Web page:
Ancient Monuments

History on the Ground

This site is entirely user-supported. See how you can help.

Lurga, lead mines, Gleann Dubh

A Scheduled Monument in Fort William and Ardnamurchan, Highland

We don't have any photos of this monument yet. Why don't you be the first to send us one?

Upload Photo »

Approximate Location Map
Large Map »

If Google Street View is available, the image is from the best available vantage point looking, if possible, towards the location of the monument. Where it is not available, the satellite view is shown instead.


Latitude: 56.6347 / 56°38'4"N

Longitude: -5.6977 / 5°41'51"W

OS Eastings: 173327

OS Northings: 755322

OS Grid: NM733553

Mapcode National: GBR DC95.QYH

Mapcode Global: WH0F9.GH0M

Entry Name: Lurga, lead mines, Gleann Dubh

Scheduled Date: 20 February 1998

Source: Historic Environment Scotland

Source ID: SM6787

Schedule Class: Cultural

Category: Industrial: mines, quarries

Location: Morvern

County: Highland

Electoral Ward: Fort William and Ardnamurchan

Traditional County: Argyllshire


The monument consists of the remains of lead mines, opened around 1730, derelict by 1749, re-opened around 1803 and finally abandoned by 1850.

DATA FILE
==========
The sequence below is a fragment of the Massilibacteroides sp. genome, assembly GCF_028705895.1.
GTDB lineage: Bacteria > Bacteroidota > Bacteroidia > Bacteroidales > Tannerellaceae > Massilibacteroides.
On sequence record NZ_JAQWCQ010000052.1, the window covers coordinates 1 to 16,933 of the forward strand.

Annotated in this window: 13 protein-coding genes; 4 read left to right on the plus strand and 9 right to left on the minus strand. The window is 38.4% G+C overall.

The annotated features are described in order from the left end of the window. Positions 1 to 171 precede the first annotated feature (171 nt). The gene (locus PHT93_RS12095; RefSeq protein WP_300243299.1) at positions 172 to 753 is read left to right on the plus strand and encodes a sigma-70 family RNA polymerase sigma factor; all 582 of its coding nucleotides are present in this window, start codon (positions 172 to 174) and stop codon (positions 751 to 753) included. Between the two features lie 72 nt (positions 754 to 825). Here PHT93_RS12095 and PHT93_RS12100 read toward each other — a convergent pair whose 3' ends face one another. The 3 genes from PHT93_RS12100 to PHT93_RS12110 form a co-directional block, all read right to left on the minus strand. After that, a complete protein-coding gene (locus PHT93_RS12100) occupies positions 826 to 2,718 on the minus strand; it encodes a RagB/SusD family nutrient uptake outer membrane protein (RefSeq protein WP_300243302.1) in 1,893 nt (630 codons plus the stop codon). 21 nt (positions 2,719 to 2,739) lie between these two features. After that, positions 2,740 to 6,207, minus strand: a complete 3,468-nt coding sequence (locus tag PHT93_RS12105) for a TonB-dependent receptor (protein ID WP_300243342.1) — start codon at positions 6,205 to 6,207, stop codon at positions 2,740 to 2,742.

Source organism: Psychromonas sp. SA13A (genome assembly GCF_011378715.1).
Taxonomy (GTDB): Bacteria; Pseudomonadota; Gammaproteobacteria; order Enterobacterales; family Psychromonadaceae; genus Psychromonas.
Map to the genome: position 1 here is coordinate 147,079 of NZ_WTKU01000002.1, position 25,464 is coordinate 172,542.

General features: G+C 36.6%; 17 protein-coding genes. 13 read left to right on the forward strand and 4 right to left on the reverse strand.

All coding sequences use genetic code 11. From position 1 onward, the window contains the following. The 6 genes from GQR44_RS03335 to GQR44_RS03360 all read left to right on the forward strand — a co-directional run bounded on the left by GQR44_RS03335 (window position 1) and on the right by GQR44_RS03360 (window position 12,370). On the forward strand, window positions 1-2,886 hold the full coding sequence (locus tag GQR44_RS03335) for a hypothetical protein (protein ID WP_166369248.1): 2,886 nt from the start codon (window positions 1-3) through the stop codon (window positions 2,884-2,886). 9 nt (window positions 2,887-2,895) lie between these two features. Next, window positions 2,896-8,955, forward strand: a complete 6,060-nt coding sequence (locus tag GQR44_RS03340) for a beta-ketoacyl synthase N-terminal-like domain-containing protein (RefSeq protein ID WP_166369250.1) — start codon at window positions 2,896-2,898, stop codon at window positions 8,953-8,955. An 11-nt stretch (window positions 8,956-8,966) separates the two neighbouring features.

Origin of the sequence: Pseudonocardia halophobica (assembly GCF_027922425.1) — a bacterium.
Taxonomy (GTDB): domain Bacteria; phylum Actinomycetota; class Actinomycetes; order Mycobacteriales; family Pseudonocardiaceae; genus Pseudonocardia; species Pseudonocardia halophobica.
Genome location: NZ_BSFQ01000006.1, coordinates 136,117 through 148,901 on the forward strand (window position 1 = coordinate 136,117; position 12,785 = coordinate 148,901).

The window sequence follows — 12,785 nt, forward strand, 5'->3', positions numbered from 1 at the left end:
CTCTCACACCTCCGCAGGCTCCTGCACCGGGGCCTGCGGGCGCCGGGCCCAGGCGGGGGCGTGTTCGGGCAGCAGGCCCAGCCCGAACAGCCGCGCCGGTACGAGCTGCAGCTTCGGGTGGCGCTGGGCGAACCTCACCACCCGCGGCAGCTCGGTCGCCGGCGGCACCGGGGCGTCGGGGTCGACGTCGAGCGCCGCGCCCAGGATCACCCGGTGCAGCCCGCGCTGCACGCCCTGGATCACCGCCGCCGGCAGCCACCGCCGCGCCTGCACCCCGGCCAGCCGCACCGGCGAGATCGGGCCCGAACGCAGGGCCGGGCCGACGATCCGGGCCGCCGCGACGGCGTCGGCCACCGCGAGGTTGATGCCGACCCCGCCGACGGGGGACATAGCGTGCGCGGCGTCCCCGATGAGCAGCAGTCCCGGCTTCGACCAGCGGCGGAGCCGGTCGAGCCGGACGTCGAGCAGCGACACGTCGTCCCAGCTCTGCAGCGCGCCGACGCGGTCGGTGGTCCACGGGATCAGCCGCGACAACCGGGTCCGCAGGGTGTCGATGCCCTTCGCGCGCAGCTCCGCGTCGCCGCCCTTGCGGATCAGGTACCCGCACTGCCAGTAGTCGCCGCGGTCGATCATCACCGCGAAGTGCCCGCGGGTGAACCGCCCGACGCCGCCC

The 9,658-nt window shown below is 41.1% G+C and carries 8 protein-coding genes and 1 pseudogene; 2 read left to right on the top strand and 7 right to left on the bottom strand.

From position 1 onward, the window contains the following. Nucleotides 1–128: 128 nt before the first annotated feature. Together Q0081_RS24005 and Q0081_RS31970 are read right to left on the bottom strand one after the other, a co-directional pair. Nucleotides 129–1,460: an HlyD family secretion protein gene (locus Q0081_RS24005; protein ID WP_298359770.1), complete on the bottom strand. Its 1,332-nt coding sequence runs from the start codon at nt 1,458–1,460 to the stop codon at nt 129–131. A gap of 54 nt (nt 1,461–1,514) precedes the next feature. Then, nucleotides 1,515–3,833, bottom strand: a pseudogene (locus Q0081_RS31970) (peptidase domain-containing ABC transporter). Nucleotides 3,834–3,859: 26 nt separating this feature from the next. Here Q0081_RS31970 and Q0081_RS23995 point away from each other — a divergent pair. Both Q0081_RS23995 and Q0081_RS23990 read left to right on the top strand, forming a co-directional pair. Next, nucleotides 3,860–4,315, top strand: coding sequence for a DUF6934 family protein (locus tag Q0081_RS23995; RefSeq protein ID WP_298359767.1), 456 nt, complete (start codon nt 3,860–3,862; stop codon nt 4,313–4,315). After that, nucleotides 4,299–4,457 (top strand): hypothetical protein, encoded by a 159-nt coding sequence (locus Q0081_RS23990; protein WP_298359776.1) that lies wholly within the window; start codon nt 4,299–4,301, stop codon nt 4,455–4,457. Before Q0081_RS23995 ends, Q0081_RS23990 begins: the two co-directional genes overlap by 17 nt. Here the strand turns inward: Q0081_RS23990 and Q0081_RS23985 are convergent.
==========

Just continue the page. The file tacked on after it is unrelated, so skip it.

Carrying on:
The remains take the form of open cast workings, with associated dumps of spoil, on both banks of a stream which enters Gleann Dubh from the W at Lurga, together with the remains of buildings dating from the second period of use. There are several ruined buildings at Lurga, all originally of drystone construction although one has been patched with mortar. At least one of the buildings is non-residential, for a water-course has been constructed from the stream above and runs diagonally through the building, just below floor level.

This may represent a stamping or crushing mill. A pack-horse track, leading from Lurga towards Liddesdale on Loch Sunart, can be traced at several points on the slopes above Gleann Dubh. The area to be scheduled is in two parts, both irregular on plan. The more westerly includes the best examples of the quarry pits and the spoil heaps, while the more easterly includes all the ruined buildings. These areas are marked in red on the accompanying map.

Source: Historic Environment Scotland

Statement of Scheduling

The monument is of national importance as a fine example of the small-scale mineral extraction enterprises typical of Highland Scotland during the early years of the Industrial Revolution. With the associated storehouse at Liddesdale, beside Loch Sunart, it forms a small complex of particular interest.

Source: Historic Environment Scotland



RCAHMS records the monument as NM 75 NW 4.


RCAHMS (1980) Argyll, Vol. III, 251, No. 387.

Source: Historic Environment Scotland

Other nearby scheduled monuments is an independent online resource and is not associated with any government department. All government data published here is used under licence. Please do not contact for any queries related to any individual ancient or schedued monument, planning permission related to scheduled monuments or the scheduling process itself. is a Good Stuff website.